Speech pathology services have become very common and almost every family knows of or has a child receiving speech therapy. I sometimes even hear of teachers referring 10 or more children from just one class for various reasons! When we talk about speech pathology (aka speech therapy), most people think of pronunciation, stutters and lisps but the scope of practice of a speech pathologist is very wide and covers other skills such as vocabulary, comprehension, social skills, voice, swallowing, reading, spelling and conversation (and they work with adults too).
When should my kid see a Speech Pathologist?
It is difficult for mummies to make decisions about going to a speech pathologist because there are so many things to think about – cost, necessity, time etc. It is important for parents to be able to make a decision about whether they need to see a speech pathologist with the right information. To make this decision, I ask two questions:
- Do you have concerns about their speech or language that are significantly affecting their ability to participate in every day activities? (i.e. making friends, asking for help, playing with others, reading books)
- Are your child’s skills significantly delayed for their age and causing frustration, low self-esteem, errors in reading and writing?
If you are in doubt, it is recommended that you speak to your GP, child health nurse, pediatrician or school teacher to help you make this decision.
But I’m not concerned, they talk all the time at home!
Speech pathologists hear this all the time and it makes complete sense! Mummies spend the most time out of everyone with their kids and so they understand everything that they say and pick up on subtle differences in body language and behaviour without realising it. Suddenly when kids go to school or daycare, they are thrown into a different environment where they have to have adequate speech and language skills to be able to make friends and have fun.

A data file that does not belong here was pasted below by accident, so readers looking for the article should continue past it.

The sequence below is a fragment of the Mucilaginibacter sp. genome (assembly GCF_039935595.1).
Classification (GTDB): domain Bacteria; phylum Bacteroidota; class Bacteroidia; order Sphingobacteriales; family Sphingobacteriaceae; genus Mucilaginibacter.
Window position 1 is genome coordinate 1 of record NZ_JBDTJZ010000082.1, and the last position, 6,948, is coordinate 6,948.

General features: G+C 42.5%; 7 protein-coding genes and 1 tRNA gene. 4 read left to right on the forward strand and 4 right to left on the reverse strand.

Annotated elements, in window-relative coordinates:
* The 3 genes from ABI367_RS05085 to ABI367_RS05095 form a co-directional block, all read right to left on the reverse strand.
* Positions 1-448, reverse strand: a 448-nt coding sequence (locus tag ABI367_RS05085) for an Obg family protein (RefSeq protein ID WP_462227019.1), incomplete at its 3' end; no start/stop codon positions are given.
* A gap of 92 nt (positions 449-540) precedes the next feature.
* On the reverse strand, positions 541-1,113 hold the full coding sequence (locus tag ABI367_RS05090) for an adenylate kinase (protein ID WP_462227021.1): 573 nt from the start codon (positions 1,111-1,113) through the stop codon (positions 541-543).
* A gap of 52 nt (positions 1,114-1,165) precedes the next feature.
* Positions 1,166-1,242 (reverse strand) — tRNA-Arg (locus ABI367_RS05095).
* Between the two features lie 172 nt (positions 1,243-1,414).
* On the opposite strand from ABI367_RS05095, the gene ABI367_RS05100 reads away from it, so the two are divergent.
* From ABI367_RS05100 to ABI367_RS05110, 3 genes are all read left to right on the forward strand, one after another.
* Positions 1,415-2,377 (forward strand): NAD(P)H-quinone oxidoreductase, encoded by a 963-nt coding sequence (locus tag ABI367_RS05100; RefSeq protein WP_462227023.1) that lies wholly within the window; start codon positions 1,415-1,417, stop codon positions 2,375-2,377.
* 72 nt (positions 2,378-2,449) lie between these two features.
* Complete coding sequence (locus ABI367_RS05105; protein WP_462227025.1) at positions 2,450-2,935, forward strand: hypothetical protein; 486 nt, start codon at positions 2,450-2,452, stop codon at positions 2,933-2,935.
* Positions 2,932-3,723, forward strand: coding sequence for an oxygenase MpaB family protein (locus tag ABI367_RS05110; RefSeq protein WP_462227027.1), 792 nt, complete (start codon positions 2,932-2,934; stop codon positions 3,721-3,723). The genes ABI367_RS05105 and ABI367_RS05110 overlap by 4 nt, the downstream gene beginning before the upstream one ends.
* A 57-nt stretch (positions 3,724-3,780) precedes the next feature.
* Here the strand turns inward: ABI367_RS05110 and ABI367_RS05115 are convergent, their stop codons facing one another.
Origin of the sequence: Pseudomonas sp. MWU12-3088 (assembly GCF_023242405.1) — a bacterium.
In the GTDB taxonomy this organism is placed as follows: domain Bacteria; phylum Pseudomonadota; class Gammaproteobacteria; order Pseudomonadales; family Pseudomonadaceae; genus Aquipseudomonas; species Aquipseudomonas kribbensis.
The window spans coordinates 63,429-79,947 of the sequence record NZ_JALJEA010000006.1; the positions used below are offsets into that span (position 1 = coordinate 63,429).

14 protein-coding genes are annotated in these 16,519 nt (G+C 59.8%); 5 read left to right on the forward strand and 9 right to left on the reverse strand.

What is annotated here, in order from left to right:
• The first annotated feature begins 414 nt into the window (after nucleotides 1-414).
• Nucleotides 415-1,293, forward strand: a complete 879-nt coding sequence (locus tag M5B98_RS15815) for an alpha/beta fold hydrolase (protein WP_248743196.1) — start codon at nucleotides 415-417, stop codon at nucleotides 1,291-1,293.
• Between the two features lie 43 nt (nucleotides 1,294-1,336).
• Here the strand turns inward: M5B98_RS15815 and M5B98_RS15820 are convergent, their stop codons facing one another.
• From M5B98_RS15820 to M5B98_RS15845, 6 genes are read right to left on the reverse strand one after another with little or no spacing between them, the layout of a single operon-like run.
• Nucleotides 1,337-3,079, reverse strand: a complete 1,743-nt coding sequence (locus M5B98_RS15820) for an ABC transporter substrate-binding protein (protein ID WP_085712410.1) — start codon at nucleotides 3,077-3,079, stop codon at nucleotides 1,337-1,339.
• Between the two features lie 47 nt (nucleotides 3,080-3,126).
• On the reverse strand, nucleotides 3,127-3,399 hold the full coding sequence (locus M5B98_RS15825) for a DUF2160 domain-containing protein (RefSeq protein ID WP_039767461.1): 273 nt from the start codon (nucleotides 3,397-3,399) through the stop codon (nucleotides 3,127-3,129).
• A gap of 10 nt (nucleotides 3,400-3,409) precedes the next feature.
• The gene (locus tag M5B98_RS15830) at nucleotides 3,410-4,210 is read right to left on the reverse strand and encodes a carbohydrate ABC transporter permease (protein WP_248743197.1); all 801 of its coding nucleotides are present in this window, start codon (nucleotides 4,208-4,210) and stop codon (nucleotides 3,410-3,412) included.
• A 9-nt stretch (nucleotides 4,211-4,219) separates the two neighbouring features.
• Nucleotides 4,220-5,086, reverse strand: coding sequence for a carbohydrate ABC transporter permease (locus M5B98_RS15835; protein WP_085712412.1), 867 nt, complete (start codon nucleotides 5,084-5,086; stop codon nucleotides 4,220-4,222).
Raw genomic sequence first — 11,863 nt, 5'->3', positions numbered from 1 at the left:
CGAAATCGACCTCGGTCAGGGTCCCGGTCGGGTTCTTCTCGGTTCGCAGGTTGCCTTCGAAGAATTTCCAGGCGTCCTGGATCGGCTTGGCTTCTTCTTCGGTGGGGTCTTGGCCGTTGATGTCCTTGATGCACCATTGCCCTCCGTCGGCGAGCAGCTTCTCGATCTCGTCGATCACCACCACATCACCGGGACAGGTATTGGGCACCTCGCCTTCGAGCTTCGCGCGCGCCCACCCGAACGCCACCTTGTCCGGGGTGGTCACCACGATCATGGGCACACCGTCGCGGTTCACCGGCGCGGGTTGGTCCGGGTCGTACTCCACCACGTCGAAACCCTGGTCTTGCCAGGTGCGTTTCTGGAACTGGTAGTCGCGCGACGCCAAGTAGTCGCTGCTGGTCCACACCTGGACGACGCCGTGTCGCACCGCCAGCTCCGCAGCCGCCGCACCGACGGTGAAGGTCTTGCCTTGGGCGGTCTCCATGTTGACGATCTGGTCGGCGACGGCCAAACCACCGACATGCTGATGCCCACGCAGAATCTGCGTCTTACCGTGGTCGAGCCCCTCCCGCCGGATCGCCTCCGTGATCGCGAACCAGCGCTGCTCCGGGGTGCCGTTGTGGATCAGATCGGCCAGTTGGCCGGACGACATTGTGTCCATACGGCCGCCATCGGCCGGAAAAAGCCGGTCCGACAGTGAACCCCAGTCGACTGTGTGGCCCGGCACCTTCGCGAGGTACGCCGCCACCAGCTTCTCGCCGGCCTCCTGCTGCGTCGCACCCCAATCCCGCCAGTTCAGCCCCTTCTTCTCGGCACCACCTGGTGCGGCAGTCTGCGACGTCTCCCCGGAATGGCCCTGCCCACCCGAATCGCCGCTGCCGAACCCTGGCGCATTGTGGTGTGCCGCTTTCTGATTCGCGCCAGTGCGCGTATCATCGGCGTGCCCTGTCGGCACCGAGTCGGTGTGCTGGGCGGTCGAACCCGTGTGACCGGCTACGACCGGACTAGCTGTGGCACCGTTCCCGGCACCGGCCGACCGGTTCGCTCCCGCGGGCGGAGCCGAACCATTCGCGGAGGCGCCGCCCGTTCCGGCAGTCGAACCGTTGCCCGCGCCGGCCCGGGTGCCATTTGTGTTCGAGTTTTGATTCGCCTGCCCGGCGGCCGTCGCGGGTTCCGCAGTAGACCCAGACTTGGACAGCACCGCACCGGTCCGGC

If the teacher lets you know that they think your child needs speech pathology, the best advice (straight from the speechie’s mouth) is to ask for examples. This way you can begin to look for signs to help you understand why the teacher has made the referral.
I feel guilty, I should have been a better mummy
It is difficult to hear that your child’s skills are not the same as other kids their age, and automatically mummies blame themselves for this. You are probably thinking right back to their birth and what you could have done differently. In reality, your kids have probably read books, sang songs, spent time with family, and you’ve chatted with them every day – this means you have been a fantastic mummy! Generally speech pathologists don’t know the reasons why each speech and language concern occurs, and will not dwell in the past, but instead give you strategies and ideas that specifically work to help your child move forward.
What can I do while I am on the waiting list?
Many speech pathology services now have waiting lists and these can range anywhere from 2 weeks to 2 years in length. This is a stressful time for mummies, especially if you are eager to get it sorted! Two great tips for mummies with kids on speech pathology waiting lists include:
- Consider the expected skills required of your child at their age to identify any areas that could be improved (use the charts at http://www.thespeel.com).
- Knowing the areas for improvement, add language to every part of your child’s day.
Hi, I’m Alex and I’m an Australian Speech Pathologist. I have worked with kids of ages 1-17 and I love seeing the smile on their face when they achieve their goals. I recently wrote a book called “52 Fun Activities for Speech and Language” which will give you ideas for activities you can do on the school holidays, whilst on a waiting list, or just generally to develop your child’s skills. 52 fun activities for speech and language
Do you have concerns about your child’s speech and language skills? Ask me anything
Writer at www.thespeel.com
Alex Trichilo is an Australian Speech Pathologist with a passion for giving all children the communication skills to be able to successfully live their life. She blogs to spread her messages to a wider audience and to empower parents to give their children the foundational skills of speech and language. She also loves eating amazing food, travelling with her husband, and spending time with her family.